While variable throughout the day, flows on the Eagle have largely held in check since last week and should continue to do so for the next few days given mild weather. That being said, we’re expecting consistent rain during this time, which could lead to further clarity impairments. As it stands, clarity is good above Wolcott, but there is certainly some color. Below Wolcott, however, is stained and dirty. As far as tactics go, hit the banks and slack water with a heavy nymph rig. Trout are stacking up in areas where they can get a reprieve from the strong current and if you can find one trout, there are sure to be more. Big and messy lead flies are the ticket right now and while trout are not keyed in on any particular bug, leeches, caddis larva, stoneflies, worms and eggs are all good options. Otherwise, trail with one or more smaller searchers/attractors or imitations. Either way, you’ll want to prioritize patterns that are dark in profile and move some water as these types of flies will get the most attention and be most visible to trout. Dark and articulated streamers have been and will continue to be a viable option as well, especially if you are not seeing results on a nymph rig. Regardless, it is all about getting your flies in front of the fish so make sure to adjust your depth and indicator position until you’ve dialed it in. If you can successfully do so, you will have a productive time on the water. Lastly, hatch activity has been fairly consistent, but surface action has been limited given poor visibility. This is not to say you won’t see results with dry flies, but rather your odds of success will likely be lower compared to the aforementioned methods.
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The Eagle River is a tributary of the Colorado River and spans over 60 miles through west central Colorado. This beautiful freestone river originates at the Continental Divide near the Mount of the Holy Cross and Camp Hale landmarks. Beginning at the Divide, it travels north until it reaches the Vail Valley to which it turns west where it merges with Gore Creek before ultimately spilling into the Colorado River near Dotsero. Here you’ll find beautiful landscapes ranging from a meandering valley setting to intense rapids cutting through jagged mountainous terrain. In this river, you’ll find plenty of cutthroat, brook, brown and rainbow trout in the 10” to 15” range. However, there are a few native lunkers holding in the upper and lower sections.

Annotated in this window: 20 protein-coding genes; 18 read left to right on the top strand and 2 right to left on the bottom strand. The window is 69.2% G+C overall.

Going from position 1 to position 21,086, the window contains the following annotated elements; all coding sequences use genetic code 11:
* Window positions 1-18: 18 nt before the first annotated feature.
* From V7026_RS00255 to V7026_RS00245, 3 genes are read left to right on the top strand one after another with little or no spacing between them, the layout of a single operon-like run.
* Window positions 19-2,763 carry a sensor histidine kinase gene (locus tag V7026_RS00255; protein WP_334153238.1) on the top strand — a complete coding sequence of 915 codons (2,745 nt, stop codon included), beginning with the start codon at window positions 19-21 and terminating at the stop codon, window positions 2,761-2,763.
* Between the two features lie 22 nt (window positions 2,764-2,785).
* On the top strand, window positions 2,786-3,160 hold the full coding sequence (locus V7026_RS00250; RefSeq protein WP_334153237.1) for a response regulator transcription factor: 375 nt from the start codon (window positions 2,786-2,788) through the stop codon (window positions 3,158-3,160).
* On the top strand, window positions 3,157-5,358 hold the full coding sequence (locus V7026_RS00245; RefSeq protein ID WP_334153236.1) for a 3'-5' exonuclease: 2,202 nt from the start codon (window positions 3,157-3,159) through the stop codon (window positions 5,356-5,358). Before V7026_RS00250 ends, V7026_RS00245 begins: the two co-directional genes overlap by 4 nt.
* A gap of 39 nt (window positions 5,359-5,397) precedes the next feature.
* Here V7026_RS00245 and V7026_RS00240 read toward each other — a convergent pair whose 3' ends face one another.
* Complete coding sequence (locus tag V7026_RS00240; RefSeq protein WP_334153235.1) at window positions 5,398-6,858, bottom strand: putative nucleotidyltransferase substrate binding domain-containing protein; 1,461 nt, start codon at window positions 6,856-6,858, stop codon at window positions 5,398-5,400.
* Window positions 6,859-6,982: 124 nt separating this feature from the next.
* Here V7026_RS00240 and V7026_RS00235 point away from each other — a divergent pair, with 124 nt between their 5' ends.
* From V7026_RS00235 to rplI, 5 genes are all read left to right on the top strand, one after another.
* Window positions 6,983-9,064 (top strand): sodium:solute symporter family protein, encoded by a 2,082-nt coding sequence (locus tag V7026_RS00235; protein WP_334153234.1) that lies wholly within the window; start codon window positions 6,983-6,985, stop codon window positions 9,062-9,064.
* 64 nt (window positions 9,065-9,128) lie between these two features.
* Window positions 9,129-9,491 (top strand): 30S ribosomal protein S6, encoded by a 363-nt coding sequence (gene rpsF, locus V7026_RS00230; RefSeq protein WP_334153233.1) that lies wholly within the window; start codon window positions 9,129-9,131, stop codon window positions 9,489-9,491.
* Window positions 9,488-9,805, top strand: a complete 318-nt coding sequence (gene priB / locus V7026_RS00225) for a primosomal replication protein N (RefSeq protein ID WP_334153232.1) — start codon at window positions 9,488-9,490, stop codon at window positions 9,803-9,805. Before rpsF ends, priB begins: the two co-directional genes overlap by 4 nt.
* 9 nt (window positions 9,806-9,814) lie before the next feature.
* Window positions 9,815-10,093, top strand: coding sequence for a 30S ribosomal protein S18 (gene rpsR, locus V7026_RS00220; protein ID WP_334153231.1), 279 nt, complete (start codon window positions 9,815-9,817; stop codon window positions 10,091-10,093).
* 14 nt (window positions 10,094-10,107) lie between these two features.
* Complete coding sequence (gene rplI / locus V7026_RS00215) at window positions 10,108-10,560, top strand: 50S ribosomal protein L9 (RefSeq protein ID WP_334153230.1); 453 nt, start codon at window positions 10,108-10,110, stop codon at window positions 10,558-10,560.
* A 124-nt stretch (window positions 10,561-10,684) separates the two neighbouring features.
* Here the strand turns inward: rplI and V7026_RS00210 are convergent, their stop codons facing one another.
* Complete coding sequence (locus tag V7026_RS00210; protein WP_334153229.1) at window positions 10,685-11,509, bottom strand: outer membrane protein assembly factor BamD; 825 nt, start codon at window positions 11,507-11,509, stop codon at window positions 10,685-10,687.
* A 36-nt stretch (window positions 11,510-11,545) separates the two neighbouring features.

The Eagle offers a variety of fishing styles and is generally friendly to anglers of all skill sets. The upper Eagle, near the headwaters, is known best for its pocket water and swift current. This is one of the more technical sections, but with a little persistence and patience you could find yourself on the fighting end of a trophy brown. Additionally, this stretch offers some incredible dry fly fishing in the late summer and fall. The lower Eagle is more forgiving. However, it sees a lot more angler traffic. Here you will find bigger uniform water with fewer features. A heavy nymph rig has proven to be the most effective in this stretch. However, streamers are always a great option, especially if you’re looking to target bigger fish.
There are a number of great access points along the Eagle as it flows parallel to I-70 for much of its journey to the Colorado River. If you are looking to fish the headwaters, take Highway 24 from Dowd’s Junction (I-70 and Highway 24) toward Leadville until you reach Camp Hale. Here you’ll find a number of campgrounds and forest service land. However, keep an eye out for private property. Fishing through Vail Valley provides many access points stretching from the Minturn exit to Dotsero. If you follow Highway 6, you’ll find plenty of public access points along the Eagle. Look for BLM sites and DOW leases.